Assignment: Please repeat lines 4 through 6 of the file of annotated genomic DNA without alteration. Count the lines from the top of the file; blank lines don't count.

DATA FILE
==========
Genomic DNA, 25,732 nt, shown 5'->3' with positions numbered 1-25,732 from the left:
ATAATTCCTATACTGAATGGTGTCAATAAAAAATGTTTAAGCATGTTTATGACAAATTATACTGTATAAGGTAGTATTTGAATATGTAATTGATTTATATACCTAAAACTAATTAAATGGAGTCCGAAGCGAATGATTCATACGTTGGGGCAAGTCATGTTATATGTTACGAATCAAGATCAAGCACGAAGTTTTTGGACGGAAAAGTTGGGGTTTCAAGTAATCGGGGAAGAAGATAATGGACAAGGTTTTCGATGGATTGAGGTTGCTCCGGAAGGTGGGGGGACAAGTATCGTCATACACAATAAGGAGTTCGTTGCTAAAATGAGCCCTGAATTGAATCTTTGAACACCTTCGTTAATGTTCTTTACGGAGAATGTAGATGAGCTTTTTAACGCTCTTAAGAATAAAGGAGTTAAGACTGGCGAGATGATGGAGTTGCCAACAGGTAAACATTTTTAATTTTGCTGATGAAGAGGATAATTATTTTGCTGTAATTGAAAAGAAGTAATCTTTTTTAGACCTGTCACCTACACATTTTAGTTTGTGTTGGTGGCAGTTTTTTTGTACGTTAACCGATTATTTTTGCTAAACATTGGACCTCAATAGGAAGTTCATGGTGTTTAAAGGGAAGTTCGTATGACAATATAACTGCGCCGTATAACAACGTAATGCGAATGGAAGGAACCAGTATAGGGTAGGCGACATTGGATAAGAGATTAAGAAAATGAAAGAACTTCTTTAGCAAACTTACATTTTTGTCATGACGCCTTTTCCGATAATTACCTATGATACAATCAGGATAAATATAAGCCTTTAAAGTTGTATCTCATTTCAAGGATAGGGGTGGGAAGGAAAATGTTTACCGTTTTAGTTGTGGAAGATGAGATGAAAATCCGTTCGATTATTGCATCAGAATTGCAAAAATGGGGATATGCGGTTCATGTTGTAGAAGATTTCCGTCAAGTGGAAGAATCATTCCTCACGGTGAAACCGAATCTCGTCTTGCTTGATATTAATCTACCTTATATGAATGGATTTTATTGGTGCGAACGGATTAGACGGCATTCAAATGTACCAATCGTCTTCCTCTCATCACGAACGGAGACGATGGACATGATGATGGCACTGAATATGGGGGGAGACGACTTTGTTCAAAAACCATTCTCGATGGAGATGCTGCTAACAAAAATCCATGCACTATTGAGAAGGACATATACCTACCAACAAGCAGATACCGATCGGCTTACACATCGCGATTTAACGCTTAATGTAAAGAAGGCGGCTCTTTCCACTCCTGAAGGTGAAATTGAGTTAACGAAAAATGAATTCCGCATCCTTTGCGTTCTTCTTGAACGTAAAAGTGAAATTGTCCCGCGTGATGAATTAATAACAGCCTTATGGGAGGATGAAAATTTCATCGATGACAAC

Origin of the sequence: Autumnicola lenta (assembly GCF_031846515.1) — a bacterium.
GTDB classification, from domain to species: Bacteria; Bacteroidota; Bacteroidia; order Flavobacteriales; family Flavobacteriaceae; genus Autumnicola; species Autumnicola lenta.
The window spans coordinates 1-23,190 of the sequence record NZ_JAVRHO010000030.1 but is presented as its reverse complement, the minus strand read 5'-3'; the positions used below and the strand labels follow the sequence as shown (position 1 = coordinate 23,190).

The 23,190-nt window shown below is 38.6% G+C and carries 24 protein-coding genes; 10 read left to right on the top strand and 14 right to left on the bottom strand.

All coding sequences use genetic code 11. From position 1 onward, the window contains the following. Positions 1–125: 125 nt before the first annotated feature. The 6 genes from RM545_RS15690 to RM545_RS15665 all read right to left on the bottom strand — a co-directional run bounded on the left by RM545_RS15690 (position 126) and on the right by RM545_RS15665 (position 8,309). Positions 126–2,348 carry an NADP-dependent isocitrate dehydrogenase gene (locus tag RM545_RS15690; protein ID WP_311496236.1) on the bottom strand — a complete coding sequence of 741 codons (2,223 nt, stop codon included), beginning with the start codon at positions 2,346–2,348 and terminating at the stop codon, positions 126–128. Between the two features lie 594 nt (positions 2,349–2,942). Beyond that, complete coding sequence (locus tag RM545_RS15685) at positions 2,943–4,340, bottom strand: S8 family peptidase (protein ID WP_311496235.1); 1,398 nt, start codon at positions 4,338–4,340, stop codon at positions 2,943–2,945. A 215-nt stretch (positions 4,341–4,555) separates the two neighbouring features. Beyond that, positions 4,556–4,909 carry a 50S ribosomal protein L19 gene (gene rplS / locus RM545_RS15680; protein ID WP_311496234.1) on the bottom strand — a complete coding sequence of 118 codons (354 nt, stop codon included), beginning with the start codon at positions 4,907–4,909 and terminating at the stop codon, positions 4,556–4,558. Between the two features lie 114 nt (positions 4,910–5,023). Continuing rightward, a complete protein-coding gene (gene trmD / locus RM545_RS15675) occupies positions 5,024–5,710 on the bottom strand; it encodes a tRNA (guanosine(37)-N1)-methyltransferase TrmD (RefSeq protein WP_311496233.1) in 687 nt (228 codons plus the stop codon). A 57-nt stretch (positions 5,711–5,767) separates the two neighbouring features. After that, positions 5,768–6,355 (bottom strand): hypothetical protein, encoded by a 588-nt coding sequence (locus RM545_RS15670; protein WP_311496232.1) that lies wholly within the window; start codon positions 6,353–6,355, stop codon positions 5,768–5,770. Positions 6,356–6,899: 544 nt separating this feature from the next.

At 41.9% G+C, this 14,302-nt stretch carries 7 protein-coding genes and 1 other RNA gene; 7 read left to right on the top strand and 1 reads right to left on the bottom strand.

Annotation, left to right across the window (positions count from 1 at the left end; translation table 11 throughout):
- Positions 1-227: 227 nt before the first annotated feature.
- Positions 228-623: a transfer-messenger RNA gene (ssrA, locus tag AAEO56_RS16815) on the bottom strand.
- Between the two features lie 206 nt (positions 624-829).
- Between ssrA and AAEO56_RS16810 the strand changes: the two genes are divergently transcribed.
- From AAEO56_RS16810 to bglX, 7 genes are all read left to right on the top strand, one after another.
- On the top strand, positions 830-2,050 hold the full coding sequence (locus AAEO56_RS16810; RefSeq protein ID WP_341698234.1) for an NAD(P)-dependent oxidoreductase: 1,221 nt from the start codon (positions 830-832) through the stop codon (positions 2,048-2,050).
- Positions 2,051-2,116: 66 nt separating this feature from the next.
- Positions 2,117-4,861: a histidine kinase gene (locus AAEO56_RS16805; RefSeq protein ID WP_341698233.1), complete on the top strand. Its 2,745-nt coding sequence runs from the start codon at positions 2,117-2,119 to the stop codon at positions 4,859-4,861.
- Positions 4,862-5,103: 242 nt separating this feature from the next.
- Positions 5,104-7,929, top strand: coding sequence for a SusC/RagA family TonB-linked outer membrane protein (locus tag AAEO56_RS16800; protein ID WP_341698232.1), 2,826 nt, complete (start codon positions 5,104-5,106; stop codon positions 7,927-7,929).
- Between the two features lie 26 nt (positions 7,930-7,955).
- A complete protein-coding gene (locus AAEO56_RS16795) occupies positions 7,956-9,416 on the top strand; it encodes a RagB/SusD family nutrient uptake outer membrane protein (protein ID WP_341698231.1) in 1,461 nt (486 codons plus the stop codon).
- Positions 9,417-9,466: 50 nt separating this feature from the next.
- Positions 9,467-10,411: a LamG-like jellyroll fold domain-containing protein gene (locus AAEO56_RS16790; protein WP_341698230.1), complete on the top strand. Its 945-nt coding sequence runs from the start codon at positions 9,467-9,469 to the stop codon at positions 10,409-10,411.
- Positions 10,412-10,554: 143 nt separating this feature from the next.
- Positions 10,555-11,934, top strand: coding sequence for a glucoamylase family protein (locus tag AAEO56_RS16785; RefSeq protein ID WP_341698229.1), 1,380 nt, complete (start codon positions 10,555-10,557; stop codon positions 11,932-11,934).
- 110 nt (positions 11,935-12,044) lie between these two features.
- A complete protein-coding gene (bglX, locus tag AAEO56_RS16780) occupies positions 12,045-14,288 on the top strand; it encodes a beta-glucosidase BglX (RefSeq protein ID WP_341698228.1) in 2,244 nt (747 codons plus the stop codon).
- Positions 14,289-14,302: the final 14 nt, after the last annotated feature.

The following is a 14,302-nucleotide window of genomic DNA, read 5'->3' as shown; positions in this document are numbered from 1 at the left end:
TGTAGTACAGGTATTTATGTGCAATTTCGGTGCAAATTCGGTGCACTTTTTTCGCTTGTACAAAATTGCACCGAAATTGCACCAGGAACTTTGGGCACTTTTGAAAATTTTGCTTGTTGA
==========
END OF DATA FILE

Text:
GTDB classification, from domain to species: Bacteria; Bacteroidota; Bacteroidia; order Flavobacteriales; family Flavobacteriaceae; genus Autumnicola; species Autumnicola lenta.
The window spans coordinates 1-23,190 of the sequence record NZ_JAVRHO010000030.1 but is presented as its reverse complement, the minus strand read 5'-3'; the positions used below and the strand labels follow the sequence as shown (position 1 = coordinate 23,190).

The 23,190-nt window shown below is 38.6% G+C and carries 24 protein-coding genes; 10 read left to right on the top strand and 14 right to left on the bottom strand.